Most of us tend to live fast-paced lives.
We’re always focused on the next task and what we want to accomplish.
As in, we have a very, very hard time slowing down.
This directly translates into your eating habits.
You will condition yourself to become a fast eater.
Where you’re eating under constant, low-level grades of stress.
From this place, you cannot achieve the results with your body that you want.
In today’s episode, I teach you how to become a naturally slow eater.
And how this is one of the most underrated and simple practices you can do to change your eating habits for good.
Hello, friends. Happy thanksgiving week. I cannot believe it’s already this time of the year. So crazy to me. I know it’s a bit different for everyone, with the circumstances of this year, but to me, this year has flown by. I feel like March was yesterday. So, it’s crazy to think about how we’re already at Thanksgiving week. I hope you’re remaining healthy and positive at this time. And I hope that you’re celebrating Thanksgiving this week in whatever way makes sense to you. I know this year things look a bit different to say the least. And we’re all just adjusting. And that’s okay. But just because this year’s Thanksgiving looks a little different, doesn’t mean that the same thoughts around Thanksgiving aren’t there. And what I mean by this is that many of the humans have a lot of worry and guilt associated with the Thanksgiving holiday because of what that means for them in terms of eating. When you’re on this journey to changing your eating habits, Thanksgiving can feel like kind of a burden. Like it’s this big dark cloud that’s there to mess up your progress and make you feel horrible about yourself afterwards. And this just isn’t true. You can completely enjoy your Thanksgiving and everything it entails without feeling like you ruined your healthy eating goals. So, in today’s episode I want to share something that can really help you do this. And that’s the concept of slowing down when it comes to eating. And of course, this won’t only apply to Thanksgiving. This will apply to all areas of your life when it comes to food. But it’s especially useful this week. When so many feel like they’re out of control with their eating habits. And it’s just not true. You’re always in control. And slowing down with food is a wonderful way to remind yourself of that during this time of the year. When there’s more opportunities to indulge in foods we love.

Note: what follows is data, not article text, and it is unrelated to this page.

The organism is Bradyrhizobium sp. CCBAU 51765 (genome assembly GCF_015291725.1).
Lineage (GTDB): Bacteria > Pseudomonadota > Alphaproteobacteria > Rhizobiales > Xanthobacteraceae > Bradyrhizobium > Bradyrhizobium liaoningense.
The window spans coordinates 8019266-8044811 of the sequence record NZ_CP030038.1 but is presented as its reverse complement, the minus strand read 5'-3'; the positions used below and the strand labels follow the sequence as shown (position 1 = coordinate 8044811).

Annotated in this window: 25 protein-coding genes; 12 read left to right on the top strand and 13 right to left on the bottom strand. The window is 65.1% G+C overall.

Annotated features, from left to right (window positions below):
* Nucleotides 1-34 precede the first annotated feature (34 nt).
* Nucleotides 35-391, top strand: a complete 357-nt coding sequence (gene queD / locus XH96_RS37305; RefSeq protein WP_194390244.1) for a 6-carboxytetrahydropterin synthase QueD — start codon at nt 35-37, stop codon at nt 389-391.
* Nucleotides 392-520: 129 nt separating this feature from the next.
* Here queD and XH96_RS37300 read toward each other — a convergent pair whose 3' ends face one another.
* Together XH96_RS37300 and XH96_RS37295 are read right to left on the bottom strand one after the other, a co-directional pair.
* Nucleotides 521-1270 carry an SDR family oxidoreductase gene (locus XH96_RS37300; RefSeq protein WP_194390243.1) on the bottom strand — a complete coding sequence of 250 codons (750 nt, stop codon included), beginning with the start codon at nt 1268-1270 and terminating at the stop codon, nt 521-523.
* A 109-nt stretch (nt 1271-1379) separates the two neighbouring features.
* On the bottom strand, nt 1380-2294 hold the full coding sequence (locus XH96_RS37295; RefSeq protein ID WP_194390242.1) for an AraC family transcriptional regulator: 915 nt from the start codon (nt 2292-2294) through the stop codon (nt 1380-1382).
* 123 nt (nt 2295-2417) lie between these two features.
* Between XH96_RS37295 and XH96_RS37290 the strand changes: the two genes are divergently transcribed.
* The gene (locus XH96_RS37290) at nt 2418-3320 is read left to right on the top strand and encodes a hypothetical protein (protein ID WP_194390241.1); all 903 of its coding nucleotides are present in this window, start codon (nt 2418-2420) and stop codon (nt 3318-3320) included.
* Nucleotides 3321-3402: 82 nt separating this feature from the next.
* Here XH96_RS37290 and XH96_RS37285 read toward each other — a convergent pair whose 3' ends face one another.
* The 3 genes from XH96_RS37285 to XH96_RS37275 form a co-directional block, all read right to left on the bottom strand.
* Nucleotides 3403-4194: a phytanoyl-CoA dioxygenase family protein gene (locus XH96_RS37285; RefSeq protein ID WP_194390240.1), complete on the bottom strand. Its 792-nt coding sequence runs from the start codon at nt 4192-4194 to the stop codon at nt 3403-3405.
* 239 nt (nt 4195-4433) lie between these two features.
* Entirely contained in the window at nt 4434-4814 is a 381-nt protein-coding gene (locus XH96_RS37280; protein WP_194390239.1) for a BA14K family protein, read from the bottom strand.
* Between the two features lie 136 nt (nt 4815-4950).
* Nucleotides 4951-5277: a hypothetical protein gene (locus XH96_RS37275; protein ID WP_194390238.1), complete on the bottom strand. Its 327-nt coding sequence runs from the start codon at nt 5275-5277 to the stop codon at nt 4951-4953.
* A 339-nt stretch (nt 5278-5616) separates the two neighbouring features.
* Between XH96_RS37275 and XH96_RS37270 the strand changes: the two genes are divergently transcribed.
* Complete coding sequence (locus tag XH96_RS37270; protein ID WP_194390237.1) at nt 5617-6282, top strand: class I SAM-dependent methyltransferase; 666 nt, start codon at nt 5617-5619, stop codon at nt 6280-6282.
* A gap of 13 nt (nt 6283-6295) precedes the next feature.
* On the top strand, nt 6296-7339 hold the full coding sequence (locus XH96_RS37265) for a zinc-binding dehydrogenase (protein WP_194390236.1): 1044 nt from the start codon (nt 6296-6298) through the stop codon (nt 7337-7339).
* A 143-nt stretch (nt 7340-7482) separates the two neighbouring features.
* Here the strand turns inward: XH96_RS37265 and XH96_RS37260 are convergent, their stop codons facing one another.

Now, before I get into specifics with slowing down when it comes to food, I want to talk about the fast paced nature of our lives. It’s no secret that in our society, especially the United States, we pride ourselves on being very fast paced. As in, we’re always doing one thing right after another. There’s very little room for pause. And of course this will depend on your specific lifestyle, career, family – all of those things – but for the most part this is true in our culture. We have a very, very hard time slowing down. When it comes to all areas of life. Especially in this day and age where the next task or activity is available at our fingertips, right? Technology allows us to access work, communication, social media – at any given moment of the day. Fifty years ago it was normal to clock in and out of a job. Nowadays, you can take your work with you everywhere. Little dings from your cell phone throughout the day remind you of what still needs to be done. And what this does to us over time, is it leaves us in an on-going stress response. Now, a stress response can be both an emotional event and a physiological event. Which just means it has an effect on both your brain and body. And there’s two types of stress I like to focus on in my practice. There’s the more momentary stress-response. Which is more immediate and instantaneous, right? This would be the fight or flight stress response that would be triggered if a mountain lion jumped out and tried to attack you. That’s a really random example, but you get the point. This is a triggered stress response that happens instantaneously. It happens in the moment. Then, there’s the other type of stress-response. Which is a more gradual, long-lasting, low-level stress response that can live inside you indefinitely. It’s like a low-vibration stress response that you’re constantly carrying around. And this is what most of us, in today’s culture, are dealing with. We’re carrying around this low-grade stress with us all of the time due to the fast-paced nature of our lives. Now, this on-going stress affects you in many ways when it comes to food and body. It will de-regulate your appetite over time, it will increase weight retention, and it will make you a very fast eater.